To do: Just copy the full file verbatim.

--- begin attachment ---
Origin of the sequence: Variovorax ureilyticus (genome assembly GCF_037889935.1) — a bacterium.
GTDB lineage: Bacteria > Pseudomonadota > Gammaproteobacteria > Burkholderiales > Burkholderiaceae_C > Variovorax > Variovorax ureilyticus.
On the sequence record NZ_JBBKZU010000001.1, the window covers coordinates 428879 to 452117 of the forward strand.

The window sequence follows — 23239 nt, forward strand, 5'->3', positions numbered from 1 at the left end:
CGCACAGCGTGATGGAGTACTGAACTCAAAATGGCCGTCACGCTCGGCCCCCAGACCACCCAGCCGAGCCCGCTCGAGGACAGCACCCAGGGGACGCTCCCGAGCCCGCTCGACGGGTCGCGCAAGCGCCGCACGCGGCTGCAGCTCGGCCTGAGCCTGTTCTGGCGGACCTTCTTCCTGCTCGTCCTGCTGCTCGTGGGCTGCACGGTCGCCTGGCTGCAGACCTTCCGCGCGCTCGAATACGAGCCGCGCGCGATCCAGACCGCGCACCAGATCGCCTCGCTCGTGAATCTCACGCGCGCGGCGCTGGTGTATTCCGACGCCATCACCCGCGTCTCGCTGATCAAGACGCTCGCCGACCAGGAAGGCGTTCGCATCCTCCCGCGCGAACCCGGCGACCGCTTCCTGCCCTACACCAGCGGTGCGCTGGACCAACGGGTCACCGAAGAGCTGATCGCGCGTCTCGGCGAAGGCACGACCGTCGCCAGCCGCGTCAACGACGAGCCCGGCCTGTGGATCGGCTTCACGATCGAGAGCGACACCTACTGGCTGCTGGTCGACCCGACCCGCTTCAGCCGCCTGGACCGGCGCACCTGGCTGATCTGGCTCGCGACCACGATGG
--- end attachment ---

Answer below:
Origin of the sequence: Variovorax ureilyticus (genome assembly GCF_037889935.1) — a bacterium.
GTDB lineage: Bacteria > Pseudomonadota > Gammaproteobacteria > Burkholderiales > Burkholderiaceae_C > Variovorax > Variovorax ureilyticus.
On the sequence record NZ_JBBKZU010000001.1, the window covers coordinates 428879 to 452117 of the forward strand.

The window sequence follows — 23239 nt, forward strand, 5'->3', positions numbered from 1 at the left end:
CGCACAGCGTGATGGAGTACTGAACTCAAAATGGCCGTCACGCTCGGCCCCCAGACCACCCAGCCGAGCCCGCTCGAGGACAGCACCCAGGGGACGCTCCCGAGCCCGCTCGACGGGTCGCGCAAGCGCCGCACGCGGCTGCAGCTCGGCCTGAGCCTGTTCTGGCGGACCTTCTTCCTGCTCGTCCTGCTGCTCGTGGGCTGCACGGTCGCCTGGCTGCAGACCTTCCGCGCGCTCGAATACGAGCCGCGCGCGATCCAGACCGCGCACCAGATCGCCTCGCTCGTGAATCTCACGCGCGCGGCGCTGGTGTATTCCGACGCCATCACCCGCGTCTCGCTGATCAAGACGCTCGCCGACCAGGAAGGCGTTCGCATCCTCCCGCGCGAACCCGGCGACCGCTTCCTGCCCTACACCAGCGGTGCGCTGGACCAACGGGTCACCGAAGAGCTGATCGCGCGTCTCGGCGAAGGCACGACCGTCGCCAGCCGCGTCAACGACGAGCCCGGCCTGTGGATCGGCTTCACGATCGAGAGCGACACCTACTGGCTGCTGGTCGACCCGACCCGCTTCAGCCGCCTGGACCGGCGCACCTGGCTGATCTGGCTCGCGACCACGATGG